Nearly 2,000 residents in Charles Village and Bolton Hill could receive small property tax refunds because of a city error that inflated their tax bills, Mayor Sheila Dixon said yesterday.
Dixon's announcement puts to rest a months-long dispute that began after The Sun reported that a popular credit was not being applied to tax bills for residents of the Charles Village Community Benefits District and the Midtown Community Benefits District.
The districts levy a property tax in addition to rate imposed by the city and, in turn, provide extra services, such as increased garbage collection and security. But the city had failed to apply the Homestead Tax Credit to those additional bills.
"You know, we made some mistakes, and they made some mistakes," Dixon said, referring to the city and the benefits districts. "Let's just fix this and move on."
The city will send letters to residents in the next two weeks. Exactly how many will receive the letter is not yet clear, but a Dixon spokesman said it will likely be shy of 2,000.
The city expects the refunds will cost between $250,000 and $300,000. It was not clear yesterday how the city will pay for that unexpected expense.
After receiving the letter, residents will be required to apply for a refund. A draft of the letter shows the city will offer homeowners the option of taking the refund or, if they believe the money was well spent, simply forgetting about it.
"I'm trilled that the mayor is taking this step," said City Councilman William H. Cole IV, who represents residents who live in the Midtown district. "The city is doing the right thing."
For months, city officials have debated who is responsible for the failure to apply the Homestead Tax Credit to the district's tax bills. At a May 29 City Council committee meeting, Department of Finance officials said the districts would pay for the error.
But district leaders countered that they could not afford the refunds and noted that it is the city Department of Finance that is responsible for calculating the bills. The city Board of Estimates also votes to approve each district's budget. The error appears to have been made for years, long before Dixon became mayor.
An early draft of the 1994 proposal to create the Charles Village Community Benefits District - the city's first residential benefits district - was changed by the City Council to make sure that the credit would apply, documents from the time show.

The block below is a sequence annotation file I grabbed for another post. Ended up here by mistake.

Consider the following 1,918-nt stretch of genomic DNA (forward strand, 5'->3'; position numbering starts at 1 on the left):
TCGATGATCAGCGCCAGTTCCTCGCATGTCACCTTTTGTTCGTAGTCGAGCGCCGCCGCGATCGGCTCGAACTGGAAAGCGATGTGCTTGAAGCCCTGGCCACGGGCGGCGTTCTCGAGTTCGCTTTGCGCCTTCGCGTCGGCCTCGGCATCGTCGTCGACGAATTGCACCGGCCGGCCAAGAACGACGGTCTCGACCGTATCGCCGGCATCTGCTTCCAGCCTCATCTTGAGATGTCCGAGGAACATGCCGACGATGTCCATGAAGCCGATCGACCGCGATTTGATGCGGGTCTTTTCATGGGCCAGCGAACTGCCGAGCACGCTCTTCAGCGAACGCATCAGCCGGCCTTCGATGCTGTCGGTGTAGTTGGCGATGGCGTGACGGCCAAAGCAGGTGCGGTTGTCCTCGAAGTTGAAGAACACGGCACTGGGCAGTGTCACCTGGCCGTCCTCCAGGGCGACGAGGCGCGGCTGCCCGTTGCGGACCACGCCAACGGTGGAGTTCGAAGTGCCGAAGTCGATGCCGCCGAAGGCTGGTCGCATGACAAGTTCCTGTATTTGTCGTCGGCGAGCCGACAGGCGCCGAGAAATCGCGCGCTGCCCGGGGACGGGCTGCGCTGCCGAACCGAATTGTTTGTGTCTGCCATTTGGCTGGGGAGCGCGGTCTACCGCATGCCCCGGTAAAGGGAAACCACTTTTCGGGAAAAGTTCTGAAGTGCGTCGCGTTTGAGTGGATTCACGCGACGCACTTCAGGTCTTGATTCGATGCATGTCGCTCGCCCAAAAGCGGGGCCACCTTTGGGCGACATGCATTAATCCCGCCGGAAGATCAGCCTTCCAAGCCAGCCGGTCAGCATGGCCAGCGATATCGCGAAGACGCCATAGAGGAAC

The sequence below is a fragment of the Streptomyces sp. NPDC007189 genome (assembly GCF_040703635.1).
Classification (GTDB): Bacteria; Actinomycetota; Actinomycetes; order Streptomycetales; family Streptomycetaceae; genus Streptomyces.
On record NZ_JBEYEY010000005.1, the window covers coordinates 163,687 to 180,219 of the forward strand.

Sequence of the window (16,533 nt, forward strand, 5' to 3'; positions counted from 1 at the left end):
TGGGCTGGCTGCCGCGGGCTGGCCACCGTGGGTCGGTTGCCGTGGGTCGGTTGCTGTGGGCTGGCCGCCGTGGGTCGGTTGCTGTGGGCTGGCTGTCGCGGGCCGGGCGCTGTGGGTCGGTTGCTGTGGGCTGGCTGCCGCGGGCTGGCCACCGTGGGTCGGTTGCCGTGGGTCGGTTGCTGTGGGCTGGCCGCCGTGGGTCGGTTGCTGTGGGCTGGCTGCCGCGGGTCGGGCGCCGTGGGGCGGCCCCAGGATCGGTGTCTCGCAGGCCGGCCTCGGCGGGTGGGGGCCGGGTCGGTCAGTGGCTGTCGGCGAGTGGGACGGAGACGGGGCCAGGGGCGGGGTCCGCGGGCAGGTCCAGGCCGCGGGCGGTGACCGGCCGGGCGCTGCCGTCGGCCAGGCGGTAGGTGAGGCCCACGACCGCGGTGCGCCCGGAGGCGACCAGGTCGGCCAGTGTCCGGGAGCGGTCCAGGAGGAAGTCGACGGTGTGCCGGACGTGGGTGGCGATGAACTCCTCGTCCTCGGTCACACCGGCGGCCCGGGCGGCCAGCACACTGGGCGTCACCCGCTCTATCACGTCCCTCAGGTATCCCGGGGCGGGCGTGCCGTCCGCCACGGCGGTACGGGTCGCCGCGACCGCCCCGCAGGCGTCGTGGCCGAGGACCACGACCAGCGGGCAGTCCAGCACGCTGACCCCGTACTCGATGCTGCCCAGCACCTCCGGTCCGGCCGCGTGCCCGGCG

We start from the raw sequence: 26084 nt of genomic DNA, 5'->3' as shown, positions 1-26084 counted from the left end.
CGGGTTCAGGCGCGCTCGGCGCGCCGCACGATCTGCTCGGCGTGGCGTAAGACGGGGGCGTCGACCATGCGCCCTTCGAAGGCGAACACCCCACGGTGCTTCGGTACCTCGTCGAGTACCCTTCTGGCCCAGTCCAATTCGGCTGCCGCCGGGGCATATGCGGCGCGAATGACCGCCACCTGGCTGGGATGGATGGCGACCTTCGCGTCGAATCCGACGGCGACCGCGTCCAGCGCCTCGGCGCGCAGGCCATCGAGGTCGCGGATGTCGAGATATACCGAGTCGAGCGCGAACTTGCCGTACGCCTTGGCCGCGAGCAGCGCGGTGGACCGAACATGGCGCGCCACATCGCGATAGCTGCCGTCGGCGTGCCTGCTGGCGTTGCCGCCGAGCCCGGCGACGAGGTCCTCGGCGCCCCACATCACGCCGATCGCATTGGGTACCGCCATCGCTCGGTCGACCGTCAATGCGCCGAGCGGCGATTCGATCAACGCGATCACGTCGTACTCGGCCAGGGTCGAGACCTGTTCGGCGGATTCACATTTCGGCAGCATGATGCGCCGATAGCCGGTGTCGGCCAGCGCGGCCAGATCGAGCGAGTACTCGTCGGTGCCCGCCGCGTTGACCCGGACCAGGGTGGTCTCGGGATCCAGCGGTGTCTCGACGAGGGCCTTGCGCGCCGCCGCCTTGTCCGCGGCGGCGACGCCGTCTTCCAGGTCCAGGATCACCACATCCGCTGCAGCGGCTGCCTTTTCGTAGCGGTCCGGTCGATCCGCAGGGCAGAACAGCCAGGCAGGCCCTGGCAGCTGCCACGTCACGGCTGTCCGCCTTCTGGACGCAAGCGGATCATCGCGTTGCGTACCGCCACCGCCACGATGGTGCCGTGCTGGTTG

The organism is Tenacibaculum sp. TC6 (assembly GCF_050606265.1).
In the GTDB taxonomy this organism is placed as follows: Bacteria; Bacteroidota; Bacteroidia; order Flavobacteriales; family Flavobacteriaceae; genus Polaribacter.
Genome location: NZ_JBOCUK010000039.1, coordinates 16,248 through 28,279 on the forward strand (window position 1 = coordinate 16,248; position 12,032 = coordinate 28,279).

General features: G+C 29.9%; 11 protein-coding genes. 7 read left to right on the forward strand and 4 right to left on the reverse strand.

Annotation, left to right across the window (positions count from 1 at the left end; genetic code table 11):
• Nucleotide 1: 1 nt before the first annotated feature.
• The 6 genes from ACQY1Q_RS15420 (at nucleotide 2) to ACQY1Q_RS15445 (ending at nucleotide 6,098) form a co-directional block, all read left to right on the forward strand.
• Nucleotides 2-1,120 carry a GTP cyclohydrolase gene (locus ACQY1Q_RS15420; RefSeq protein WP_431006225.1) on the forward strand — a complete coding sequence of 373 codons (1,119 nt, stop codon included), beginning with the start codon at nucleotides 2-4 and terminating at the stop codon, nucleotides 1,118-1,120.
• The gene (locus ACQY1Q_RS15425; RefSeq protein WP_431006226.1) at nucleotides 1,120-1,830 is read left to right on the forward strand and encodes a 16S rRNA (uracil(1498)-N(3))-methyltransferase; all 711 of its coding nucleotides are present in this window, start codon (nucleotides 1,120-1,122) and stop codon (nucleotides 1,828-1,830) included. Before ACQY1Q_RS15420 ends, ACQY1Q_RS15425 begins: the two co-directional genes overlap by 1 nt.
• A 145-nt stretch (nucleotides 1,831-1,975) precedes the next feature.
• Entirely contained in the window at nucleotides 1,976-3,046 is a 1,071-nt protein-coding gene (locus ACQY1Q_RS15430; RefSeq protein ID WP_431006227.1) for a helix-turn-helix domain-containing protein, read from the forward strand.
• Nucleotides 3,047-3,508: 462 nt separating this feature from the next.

"We do want anyone who's due a refund to be able to get it without much hassle and we also didn't want it to affect our operational budget," said Peter M. Merles, district administrator of the Midtown Community Benefits District. "It looks like this will solve it."
In Baltimore and other parts of the state, the homestead tax credit has eased property tax bills for homeowners by limiting annual assessment increases for taxing purposes to 4 percent. The credit does not apply to business or rental properties.
City Councilwoman Mary Pat Clarke, who represents Charles Village, introduced legislation earlier this year that required the tax credit to be applied in the future. That legislation, which was approved, raised questions about whether the credit had been applied in the past.
A memo in support of Clarke's legislation drafted by the city Law Department argued that the tax credits should have been applied. The department later revised that memo, limiting its scope solely to future tax bills and not addressing questions about past bills.
Exactly how many people will apply for the refund is unclear. Cole and others said they have received only a handful of phone calls from people asking about the overbilling. In most cases, the refund will be small.
State law sets a three-year statute of limitations on requesting tax refunds.
"I don't think in the grand scheme of things that people are out there waiting for these rebates," Cole said. "But if the money is due to them, they certainly want to know what the process is to reclaim it."